[et_pb_section fb_built=”1″ admin_label=”section” _builder_version=”3.22″][et_pb_row admin_label=”row” _builder_version=”3.25″ background_size=”initial” background_position=”top_left” background_repeat=”repeat” width=”100%” custom_margin=”-59px|auto||auto||”][et_pb_column type=”4_4″ _builder_version=”3.25″ custom_padding=”|||” custom_padding__hover=”|||”][et_pb_text admin_label=”Text” _builder_version=”4.4.8″ text_font=”Open Sans||||||||” text_text_color=”#242424″ header_font=”Open Sans|700|||||||” header_text_color=”#001662″ background_size=”initial” background_position=”top_left” background_repeat=”repeat” custom_margin=”|-33px||||”]If, like many tenants, your rental package is not bills inclusive, it will fall upon you to pick your own energy supplier. But how can you go about picking the best one, with the best value for money and the biggest impact on lowering your carbon footprint?
Below, we outline some top tips on the key things you need to be considering when choosing an energy supplier…
Use comparison sites to shop around
For better or worse, the adverts for these sites are now ingrained in our collective consciousness, but they do actually have a use – particularly when it comes to comparing things like the best energy deals on the market.
Picking the right gas and electricity deal could save you considerable amounts of money each year (hundreds of pounds off your energy bills, in many cases), so it’s worth doing your research and shopping around for the best possible package before you commit yourself to a particular provider.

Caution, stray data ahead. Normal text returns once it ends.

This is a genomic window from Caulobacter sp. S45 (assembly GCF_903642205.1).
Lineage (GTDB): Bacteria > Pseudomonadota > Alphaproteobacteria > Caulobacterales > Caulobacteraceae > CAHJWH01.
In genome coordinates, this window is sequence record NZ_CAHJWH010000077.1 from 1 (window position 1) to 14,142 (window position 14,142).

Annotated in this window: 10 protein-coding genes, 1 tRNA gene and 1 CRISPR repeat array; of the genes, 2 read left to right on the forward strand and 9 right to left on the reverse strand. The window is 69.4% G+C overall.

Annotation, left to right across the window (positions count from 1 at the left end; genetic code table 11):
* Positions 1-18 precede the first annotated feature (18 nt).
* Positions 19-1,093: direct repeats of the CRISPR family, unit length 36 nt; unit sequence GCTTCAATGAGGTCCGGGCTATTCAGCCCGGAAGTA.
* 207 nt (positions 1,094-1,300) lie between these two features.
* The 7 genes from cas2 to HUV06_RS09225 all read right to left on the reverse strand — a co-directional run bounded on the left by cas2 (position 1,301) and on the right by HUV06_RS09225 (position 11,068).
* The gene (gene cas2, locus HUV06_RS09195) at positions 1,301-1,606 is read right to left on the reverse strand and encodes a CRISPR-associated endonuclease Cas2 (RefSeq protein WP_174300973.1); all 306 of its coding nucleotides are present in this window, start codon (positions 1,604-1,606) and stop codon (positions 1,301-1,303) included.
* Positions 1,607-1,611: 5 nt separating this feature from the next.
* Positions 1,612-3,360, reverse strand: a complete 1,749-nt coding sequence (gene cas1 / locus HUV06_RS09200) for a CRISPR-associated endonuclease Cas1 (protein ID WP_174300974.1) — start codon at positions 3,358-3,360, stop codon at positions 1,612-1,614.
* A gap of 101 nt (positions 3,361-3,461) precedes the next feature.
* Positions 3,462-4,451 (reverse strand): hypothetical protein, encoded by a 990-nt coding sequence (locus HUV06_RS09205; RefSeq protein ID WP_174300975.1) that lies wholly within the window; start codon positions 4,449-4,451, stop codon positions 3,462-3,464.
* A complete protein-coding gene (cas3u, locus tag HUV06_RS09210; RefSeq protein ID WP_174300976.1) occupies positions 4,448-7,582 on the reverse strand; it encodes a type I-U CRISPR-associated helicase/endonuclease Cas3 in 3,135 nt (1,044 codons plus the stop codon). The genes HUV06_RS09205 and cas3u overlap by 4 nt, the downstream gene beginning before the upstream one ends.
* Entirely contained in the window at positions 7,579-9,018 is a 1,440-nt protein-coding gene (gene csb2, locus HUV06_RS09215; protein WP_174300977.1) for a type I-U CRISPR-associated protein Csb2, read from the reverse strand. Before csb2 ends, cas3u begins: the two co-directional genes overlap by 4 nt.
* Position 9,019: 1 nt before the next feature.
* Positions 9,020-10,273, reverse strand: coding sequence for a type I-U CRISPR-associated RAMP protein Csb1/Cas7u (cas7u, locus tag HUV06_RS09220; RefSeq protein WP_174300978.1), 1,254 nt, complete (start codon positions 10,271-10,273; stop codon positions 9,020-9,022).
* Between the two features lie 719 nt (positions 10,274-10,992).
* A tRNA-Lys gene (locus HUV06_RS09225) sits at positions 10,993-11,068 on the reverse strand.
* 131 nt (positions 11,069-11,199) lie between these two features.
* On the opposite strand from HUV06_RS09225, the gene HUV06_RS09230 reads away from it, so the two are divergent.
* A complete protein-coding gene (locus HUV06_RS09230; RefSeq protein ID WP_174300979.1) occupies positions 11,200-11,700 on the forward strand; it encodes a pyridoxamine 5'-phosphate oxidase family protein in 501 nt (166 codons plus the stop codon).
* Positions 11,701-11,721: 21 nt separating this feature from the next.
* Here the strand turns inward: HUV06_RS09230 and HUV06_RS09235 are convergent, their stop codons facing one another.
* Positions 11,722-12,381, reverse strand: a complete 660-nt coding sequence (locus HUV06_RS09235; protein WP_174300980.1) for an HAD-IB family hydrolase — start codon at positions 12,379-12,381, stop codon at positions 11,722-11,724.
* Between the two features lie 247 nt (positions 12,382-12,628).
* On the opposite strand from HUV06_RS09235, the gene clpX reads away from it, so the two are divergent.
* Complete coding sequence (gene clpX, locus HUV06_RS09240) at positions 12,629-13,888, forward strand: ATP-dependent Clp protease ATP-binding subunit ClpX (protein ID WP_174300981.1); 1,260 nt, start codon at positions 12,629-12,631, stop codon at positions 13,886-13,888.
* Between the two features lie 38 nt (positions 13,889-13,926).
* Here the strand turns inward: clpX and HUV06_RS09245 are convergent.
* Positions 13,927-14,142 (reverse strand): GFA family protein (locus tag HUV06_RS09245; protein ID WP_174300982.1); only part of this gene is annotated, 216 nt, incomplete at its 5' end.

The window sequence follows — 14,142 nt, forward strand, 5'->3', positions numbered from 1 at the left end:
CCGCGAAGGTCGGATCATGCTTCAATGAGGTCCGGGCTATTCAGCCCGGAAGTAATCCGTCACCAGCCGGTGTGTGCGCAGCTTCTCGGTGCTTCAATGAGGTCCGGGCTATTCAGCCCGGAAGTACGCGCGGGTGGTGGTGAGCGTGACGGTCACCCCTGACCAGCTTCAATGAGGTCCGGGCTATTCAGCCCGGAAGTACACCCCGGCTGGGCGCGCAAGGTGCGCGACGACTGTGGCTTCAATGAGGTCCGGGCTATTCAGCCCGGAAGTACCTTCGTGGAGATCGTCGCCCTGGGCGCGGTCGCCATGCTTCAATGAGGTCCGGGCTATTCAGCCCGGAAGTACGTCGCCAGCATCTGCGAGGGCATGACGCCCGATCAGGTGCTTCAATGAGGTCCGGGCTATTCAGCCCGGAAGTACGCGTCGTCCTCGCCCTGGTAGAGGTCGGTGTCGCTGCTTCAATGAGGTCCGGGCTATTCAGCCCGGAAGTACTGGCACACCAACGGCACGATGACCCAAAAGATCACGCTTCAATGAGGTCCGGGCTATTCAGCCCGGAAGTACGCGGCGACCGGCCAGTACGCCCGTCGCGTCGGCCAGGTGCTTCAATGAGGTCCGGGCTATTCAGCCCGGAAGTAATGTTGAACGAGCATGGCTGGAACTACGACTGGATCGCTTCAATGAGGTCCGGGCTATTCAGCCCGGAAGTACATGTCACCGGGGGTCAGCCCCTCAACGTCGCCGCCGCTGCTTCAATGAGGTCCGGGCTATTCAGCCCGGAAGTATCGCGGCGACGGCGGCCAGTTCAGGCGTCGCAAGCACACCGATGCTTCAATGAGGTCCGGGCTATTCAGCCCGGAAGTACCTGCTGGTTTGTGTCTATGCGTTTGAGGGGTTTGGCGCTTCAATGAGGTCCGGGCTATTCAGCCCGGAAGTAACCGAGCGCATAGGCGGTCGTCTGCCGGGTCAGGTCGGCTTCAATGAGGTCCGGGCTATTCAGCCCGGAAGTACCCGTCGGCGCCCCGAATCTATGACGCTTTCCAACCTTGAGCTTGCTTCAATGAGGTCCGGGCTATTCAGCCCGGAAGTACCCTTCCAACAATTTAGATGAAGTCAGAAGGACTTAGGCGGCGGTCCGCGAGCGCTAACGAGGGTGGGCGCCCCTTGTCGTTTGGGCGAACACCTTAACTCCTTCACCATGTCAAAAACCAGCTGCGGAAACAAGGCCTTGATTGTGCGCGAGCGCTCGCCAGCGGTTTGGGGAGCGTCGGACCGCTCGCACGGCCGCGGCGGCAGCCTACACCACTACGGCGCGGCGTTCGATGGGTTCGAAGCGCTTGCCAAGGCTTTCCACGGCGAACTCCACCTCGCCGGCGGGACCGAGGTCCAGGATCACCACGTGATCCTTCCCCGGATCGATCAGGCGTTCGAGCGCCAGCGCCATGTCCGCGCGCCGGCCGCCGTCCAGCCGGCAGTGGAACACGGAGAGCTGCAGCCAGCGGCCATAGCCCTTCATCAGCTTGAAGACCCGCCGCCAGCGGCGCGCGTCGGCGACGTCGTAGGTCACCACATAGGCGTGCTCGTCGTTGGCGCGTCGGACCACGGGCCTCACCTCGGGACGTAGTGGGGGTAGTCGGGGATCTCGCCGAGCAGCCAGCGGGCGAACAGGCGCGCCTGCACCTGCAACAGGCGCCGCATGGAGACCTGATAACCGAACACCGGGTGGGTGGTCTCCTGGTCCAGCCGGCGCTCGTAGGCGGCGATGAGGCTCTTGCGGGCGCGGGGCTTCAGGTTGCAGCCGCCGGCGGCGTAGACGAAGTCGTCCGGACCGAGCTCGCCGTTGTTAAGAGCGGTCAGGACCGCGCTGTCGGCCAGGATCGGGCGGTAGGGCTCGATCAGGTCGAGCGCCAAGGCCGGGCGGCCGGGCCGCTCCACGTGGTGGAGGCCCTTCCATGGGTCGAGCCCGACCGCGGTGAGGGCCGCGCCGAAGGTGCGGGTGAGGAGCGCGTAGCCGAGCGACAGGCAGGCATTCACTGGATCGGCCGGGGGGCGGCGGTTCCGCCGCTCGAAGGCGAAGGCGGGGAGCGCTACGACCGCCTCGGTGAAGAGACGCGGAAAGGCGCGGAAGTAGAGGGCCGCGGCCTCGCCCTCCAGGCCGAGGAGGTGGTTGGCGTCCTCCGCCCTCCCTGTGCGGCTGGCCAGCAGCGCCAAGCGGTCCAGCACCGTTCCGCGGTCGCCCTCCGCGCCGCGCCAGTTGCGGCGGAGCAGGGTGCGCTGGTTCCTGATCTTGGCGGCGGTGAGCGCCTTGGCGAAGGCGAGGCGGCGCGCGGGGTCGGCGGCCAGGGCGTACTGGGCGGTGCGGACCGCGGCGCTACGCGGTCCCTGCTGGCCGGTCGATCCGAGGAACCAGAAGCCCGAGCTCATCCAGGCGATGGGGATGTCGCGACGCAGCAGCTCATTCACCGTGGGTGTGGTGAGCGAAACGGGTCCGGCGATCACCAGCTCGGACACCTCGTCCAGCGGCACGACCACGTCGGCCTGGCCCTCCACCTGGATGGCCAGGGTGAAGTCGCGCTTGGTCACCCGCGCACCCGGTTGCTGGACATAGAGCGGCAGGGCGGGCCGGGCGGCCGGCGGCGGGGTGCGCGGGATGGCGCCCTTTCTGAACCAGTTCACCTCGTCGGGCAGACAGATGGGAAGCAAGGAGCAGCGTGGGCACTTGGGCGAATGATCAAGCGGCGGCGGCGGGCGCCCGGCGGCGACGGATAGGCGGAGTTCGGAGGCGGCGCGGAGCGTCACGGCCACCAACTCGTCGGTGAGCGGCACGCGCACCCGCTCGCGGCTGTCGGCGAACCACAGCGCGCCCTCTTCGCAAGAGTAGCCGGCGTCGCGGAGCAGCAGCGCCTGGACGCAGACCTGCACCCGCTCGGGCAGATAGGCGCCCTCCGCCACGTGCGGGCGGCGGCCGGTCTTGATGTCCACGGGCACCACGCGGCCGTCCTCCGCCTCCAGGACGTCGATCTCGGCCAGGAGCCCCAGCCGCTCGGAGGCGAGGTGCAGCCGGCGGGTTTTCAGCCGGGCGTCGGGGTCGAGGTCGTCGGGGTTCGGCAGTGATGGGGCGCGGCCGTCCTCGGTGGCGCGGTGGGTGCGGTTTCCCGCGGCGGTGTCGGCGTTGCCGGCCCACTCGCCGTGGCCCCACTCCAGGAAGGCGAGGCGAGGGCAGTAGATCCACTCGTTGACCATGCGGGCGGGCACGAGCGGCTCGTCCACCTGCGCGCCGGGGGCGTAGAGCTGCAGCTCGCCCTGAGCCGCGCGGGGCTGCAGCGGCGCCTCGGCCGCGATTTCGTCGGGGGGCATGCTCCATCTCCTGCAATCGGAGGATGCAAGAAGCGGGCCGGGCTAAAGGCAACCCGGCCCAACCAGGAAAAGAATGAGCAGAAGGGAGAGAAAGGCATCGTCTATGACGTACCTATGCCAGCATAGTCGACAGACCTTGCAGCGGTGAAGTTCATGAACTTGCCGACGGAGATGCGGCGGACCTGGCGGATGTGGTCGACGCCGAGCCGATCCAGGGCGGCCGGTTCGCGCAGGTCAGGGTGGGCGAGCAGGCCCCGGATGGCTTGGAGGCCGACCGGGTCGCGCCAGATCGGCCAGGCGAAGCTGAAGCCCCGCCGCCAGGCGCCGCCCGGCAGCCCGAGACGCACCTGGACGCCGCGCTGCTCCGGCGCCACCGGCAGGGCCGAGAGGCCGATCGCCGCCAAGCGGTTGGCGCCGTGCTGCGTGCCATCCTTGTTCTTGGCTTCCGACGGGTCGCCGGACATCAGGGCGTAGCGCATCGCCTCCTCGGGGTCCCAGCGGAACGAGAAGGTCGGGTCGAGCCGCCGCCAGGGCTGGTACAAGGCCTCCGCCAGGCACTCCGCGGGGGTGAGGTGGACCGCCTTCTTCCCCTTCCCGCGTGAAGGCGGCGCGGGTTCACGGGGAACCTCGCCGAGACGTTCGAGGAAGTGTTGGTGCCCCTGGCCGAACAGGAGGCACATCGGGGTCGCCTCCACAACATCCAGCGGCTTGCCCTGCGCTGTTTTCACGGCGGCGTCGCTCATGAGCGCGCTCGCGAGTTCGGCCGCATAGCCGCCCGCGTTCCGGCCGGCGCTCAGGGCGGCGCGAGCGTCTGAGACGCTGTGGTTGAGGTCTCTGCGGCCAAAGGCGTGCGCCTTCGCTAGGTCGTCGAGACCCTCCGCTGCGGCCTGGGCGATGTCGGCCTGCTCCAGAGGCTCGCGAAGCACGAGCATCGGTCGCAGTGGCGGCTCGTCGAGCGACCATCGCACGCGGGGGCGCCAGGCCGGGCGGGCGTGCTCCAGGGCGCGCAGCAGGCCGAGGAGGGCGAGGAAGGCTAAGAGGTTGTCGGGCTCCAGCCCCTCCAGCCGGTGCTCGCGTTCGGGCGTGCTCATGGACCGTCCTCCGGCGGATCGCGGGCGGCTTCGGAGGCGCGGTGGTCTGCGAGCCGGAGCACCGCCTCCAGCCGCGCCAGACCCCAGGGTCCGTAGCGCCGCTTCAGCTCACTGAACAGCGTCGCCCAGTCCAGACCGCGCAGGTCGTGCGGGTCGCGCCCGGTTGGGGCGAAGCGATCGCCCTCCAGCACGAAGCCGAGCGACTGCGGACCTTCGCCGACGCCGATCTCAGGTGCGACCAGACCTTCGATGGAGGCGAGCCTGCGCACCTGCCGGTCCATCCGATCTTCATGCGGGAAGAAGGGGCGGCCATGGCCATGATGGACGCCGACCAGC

Sites such as Compare The Market and moneysupermarket.com allow you to compare fuel tariffs, while Which? Switch and uSwitch also allow you to compare a range of tariffs in your area.
Which tariff should you choose?
There are a number of things you should bear in mind when choosing your energy supplier. Do you want a fixed, variable or green energy deal? Do you want to combine your gas and electricity in a dual fuel package?
Do you want to be on a ‘time of use’ deal, which lowers rates for your electricity in off-peak hours – usually between midnight and 7am? If you use most of your energy during these hours, time of use is something you may want to consider. In most cases peak energy use will be outside these hours, but for some it might represent the right deal.
Meanwhile, in a similar way to mortgages, a fixed energy deal is often cheaper and more secure than a variable one – with prices fixed for the length of the contract, or fixed at different rates, at separate stages of the contract.
However, on a fixed deal, if energy rates go down, your rate will not be reduced. What’s more, while fixed deals are often the cheapest, they don’t tend to offer much flexibility in terms of switching. If you choose to change deals more than 42 days before the end of your contract, you are liable to pay a fee to do so.
A greener approach – Visit Our Green partners, WorldofRenewables.com
With the growth in renewable energy and greater awareness about climate change, many consumers are keen to take a greener approach to many aspects of life. This includes energy deals, where green energy tariffs are an option. These tariffs use more renewable energy than standard gas or electricity deals.
This could cost you more than other tariffs, but there are certain green suppliers – including OVO Energy, Green Network Energy, Green Star Energy and Ecotricity – who offer cheaper green energy deals.
With BP recently suggesting that renewable energy will be the world’s main power source by 2040, greener energy is likely to be more popular than ever in the coming years and is something you may want consider now to help the environment and, in many cases, secure lower bills.
Check out our Going Green section on the homepage.
Switching tariffs or providers
If you’re already on one tariff, and want to switch to a cheaper one to save money on your energy bills, you can ask your supplier to move you to a cheaper tariff. Or, alternatively, you can switch to a totally new provider.
Switching can save you money and can also allow you to source a more energy efficient tariff and enable you to switch more easily at a future juncture.